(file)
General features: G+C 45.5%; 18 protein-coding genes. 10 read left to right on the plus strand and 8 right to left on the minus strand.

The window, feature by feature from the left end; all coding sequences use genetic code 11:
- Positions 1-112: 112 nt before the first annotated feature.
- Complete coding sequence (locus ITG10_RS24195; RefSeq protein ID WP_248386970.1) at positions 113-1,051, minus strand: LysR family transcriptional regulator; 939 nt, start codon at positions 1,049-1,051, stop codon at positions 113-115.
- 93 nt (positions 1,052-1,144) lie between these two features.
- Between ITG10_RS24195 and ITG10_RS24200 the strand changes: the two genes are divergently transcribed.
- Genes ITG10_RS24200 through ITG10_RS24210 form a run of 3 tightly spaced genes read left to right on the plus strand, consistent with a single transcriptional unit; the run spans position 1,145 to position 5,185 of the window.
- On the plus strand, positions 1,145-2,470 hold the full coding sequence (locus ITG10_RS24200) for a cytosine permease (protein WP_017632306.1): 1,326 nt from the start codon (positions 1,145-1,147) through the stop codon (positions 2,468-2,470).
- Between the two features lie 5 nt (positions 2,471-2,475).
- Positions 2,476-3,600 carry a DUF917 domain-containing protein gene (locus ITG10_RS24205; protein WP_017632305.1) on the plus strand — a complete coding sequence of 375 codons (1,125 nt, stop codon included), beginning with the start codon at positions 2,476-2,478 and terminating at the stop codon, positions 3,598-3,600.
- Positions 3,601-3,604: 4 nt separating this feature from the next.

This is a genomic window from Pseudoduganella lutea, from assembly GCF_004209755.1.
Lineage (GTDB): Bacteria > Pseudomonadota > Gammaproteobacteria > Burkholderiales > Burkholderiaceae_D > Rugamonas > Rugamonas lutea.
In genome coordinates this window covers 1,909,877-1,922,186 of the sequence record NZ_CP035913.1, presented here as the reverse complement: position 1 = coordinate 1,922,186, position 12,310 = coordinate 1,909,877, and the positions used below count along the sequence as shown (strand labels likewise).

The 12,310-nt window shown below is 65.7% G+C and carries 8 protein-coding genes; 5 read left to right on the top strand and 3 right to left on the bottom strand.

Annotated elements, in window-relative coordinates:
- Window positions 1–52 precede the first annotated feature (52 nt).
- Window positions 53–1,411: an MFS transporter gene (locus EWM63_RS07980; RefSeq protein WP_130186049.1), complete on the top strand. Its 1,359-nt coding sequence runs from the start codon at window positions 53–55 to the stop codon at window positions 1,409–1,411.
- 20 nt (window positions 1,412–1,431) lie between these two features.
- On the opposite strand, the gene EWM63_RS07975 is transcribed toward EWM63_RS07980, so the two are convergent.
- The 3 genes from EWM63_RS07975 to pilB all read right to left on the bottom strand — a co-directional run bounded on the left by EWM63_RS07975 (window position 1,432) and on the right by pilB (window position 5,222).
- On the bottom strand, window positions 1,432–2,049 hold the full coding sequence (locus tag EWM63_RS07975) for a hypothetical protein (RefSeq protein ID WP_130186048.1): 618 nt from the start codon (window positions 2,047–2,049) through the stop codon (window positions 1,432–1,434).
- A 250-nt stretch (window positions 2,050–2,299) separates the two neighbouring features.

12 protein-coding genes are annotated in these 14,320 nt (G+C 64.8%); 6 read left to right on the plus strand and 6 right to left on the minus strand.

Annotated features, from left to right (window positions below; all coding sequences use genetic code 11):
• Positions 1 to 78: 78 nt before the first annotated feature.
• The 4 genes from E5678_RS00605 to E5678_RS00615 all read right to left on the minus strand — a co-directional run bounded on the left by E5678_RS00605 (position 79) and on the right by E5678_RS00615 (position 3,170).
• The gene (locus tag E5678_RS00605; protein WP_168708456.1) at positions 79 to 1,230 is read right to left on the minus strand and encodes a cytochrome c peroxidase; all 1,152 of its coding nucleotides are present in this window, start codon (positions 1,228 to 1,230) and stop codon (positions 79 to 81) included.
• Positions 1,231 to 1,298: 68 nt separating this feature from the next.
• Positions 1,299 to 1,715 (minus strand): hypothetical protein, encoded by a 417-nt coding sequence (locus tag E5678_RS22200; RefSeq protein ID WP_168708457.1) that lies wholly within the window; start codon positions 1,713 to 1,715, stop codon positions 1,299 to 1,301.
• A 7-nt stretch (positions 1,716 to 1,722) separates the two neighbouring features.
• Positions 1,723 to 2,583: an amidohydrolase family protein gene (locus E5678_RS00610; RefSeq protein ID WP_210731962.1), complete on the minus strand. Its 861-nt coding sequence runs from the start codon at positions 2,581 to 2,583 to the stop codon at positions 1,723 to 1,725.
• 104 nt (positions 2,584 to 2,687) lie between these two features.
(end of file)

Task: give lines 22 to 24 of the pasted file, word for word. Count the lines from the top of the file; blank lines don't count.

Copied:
- On the bottom strand, window positions 1,432–2,049 hold the full coding sequence (locus tag EWM63_RS07975) for a hypothetical protein (RefSeq protein ID WP_130186048.1): 618 nt from the start codon (window positions 2,047–2,049) through the stop codon (window positions 1,432–1,434).
- A 250-nt stretch (window positions 2,050–2,299) separates the two neighbouring features.

12 protein-coding genes are annotated in these 14,320 nt (G+C 64.8%); 6 read left to right on the plus strand and 6 right to left on the minus strand.